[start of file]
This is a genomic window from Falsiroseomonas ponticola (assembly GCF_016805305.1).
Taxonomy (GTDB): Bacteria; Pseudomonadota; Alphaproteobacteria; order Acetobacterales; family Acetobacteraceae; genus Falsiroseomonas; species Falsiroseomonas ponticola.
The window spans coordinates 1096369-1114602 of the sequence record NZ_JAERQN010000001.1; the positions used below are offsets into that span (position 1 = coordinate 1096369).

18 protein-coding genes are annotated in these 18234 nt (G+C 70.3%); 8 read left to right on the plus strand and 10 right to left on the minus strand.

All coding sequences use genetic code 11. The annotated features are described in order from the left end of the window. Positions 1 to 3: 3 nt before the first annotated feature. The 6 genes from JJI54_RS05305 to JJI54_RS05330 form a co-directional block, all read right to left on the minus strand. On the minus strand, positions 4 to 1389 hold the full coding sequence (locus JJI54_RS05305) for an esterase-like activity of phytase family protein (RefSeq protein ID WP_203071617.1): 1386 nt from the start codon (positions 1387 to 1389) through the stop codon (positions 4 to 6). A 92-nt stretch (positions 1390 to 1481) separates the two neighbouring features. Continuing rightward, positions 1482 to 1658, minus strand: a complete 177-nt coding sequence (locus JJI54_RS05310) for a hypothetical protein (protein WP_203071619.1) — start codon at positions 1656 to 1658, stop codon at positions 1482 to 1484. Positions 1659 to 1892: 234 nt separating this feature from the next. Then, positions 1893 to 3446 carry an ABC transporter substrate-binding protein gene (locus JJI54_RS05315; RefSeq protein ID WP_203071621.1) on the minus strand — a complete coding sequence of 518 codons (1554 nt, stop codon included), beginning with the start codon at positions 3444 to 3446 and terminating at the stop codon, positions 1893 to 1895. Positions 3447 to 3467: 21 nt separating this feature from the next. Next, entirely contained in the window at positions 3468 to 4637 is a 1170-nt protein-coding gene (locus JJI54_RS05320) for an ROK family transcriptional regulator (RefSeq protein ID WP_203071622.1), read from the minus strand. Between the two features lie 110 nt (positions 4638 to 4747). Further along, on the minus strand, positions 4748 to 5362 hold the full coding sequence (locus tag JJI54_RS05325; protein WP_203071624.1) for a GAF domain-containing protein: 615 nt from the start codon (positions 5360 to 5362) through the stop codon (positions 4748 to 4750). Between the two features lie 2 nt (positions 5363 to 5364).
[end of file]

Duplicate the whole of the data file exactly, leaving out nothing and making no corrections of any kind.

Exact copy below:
This is a genomic window from Falsiroseomonas ponticola (assembly GCF_016805305.1).
Taxonomy (GTDB): Bacteria; Pseudomonadota; Alphaproteobacteria; order Acetobacterales; family Acetobacteraceae; genus Falsiroseomonas; species Falsiroseomonas ponticola.
The window spans coordinates 1096369-1114602 of the sequence record NZ_JAERQN010000001.1; the positions used below are offsets into that span (position 1 = coordinate 1096369).

18 protein-coding genes are annotated in these 18234 nt (G+C 70.3%); 8 read left to right on the plus strand and 10 right to left on the minus strand.

All coding sequences use genetic code 11. The annotated features are described in order from the left end of the window. Positions 1 to 3: 3 nt before the first annotated feature. The 6 genes from JJI54_RS05305 to JJI54_RS05330 form a co-directional block, all read right to left on the minus strand. On the minus strand, positions 4 to 1389 hold the full coding sequence (locus JJI54_RS05305) for an esterase-like activity of phytase family protein (RefSeq protein ID WP_203071617.1): 1386 nt from the start codon (positions 1387 to 1389) through the stop codon (positions 4 to 6). A 92-nt stretch (positions 1390 to 1481) separates the two neighbouring features. Continuing rightward, positions 1482 to 1658, minus strand: a complete 177-nt coding sequence (locus JJI54_RS05310) for a hypothetical protein (protein WP_203071619.1) — start codon at positions 1656 to 1658, stop codon at positions 1482 to 1484. Positions 1659 to 1892: 234 nt separating this feature from the next. Then, positions 1893 to 3446 carry an ABC transporter substrate-binding protein gene (locus JJI54_RS05315; RefSeq protein ID WP_203071621.1) on the minus strand — a complete coding sequence of 518 codons (1554 nt, stop codon included), beginning with the start codon at positions 3444 to 3446 and terminating at the stop codon, positions 1893 to 1895. Positions 3447 to 3467: 21 nt separating this feature from the next. Next, entirely contained in the window at positions 3468 to 4637 is a 1170-nt protein-coding gene (locus JJI54_RS05320) for an ROK family transcriptional regulator (RefSeq protein ID WP_203071622.1), read from the minus strand. Between the two features lie 110 nt (positions 4638 to 4747). Further along, on the minus strand, positions 4748 to 5362 hold the full coding sequence (locus tag JJI54_RS05325; protein WP_203071624.1) for a GAF domain-containing protein: 615 nt from the start codon (positions 5360 to 5362) through the stop codon (positions 4748 to 4750). Between the two features lie 2 nt (positions 5363 to 5364).